Indiana is seen by some as The Last Stand for Ted Cruz. If he can’t pull off a crushing defeat in the Hoosier state tomorrow, it may be difficult to hang on all the way to the second or third vote of a contested GOP convention – although his supporters certainly hope he will.
Ahead of the primary, Cruz picked up the endorsement of Indiana’s governor, Mike Pence – and of course he has the full support of Carly Fiorina as his pick for vice president.
But there’s another high-profile endorsement Cruz hasn’t yet been able to secure – that of his Senate colleague and former rival, Marco Rubio. However, it’s not because Rubio wouldn’t support Cruz. The reasoning is far more complicated, and gives a bit of insight into the political gamesmanship being played out before our eyes.
According to Politico, Rubio will only endorse Cruz if there’s a contested convention – meaning if Donald Trump doesn’t secure the nomination on the first vote.
Immediately after Rubio dropped out of the presidential contest following his home state loss March 15, the Florida senator told supporters he would endorse Cruz under two conditions: if the Texas senator wanted the endorsement and if it would make a difference. But Rubio came to believe that neither Cruz nor he would really gain from an endorsement so far.
Rubio has already helped Cruz by renting him his fundraising list, calling him “the only conservative left in the race,” withdrawing his name from the primary ballot in select states so as not to siphon votes from Cruz and petitioning to hang on to some of the 171 delegates he won to keep them from going to Donald Trump.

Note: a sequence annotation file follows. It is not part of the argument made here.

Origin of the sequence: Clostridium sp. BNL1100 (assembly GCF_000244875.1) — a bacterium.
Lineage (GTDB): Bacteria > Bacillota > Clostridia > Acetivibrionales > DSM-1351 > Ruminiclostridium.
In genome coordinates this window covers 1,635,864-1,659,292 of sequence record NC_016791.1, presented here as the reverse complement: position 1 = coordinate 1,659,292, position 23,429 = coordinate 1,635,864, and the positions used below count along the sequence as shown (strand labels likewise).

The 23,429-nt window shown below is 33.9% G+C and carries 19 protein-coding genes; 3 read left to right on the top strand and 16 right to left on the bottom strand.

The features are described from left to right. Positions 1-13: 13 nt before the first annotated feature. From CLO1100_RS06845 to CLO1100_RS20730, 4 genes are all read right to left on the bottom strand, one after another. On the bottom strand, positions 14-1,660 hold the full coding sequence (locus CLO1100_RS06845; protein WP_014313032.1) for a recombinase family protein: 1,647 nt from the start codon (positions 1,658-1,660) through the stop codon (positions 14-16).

Just as those maneuvers helped Cruz or weakened Trump’s prospects, Rubio is likely waiting for a contested Republican National Convention to make his next big move.
“Marco has significant political capital: his delegates, the delegates he won and those delegates who would show up at the convention and, when unbound from another candidate, would listen to what Rubio would say,” said one Rubio insider.
“Marco wants Donald to lose. If he thought his endorsement would help in California or in Indiana, which it won’t, then he would probably do it,” the source said. “But what Marco isn’t going to do is just endorse Ted, watch Trump win anyway and then, in four years, watch Cruz use Marco’s endorsement against him if they both run for president again,” the source said.
“A lot of our donors haven’t done much for Cruz because they don’t really see him winning anyway,” another Rubio insider said. “Many of them don’t really like him.
But it’s not as if Rubio and his supporters want Cruz to lose this year; quite the opposite.
“Trust me, for us, the best scenario is for Ted Cruz to be the nominee this year,” another top supporter said. “It would knock Trump out. Then Cruz would run against Hillary and get slaughtered and he won’t be our problem in four years if Marco runs again. And I think he’ll run again.”
It’s amazing, isn’t it? These GOP political insiders have already pretty much decided Hillary is going to be the nominee and will win the general election – whether Trump is the nominee or not. How’s that for a winning attitude? We’re six months away from Election Day and as far as they’re concerned, we might as well pack it up and starting thinking about 2020.
Talk about swinging for the fences…
[Note: This article was written by Michele Hickford]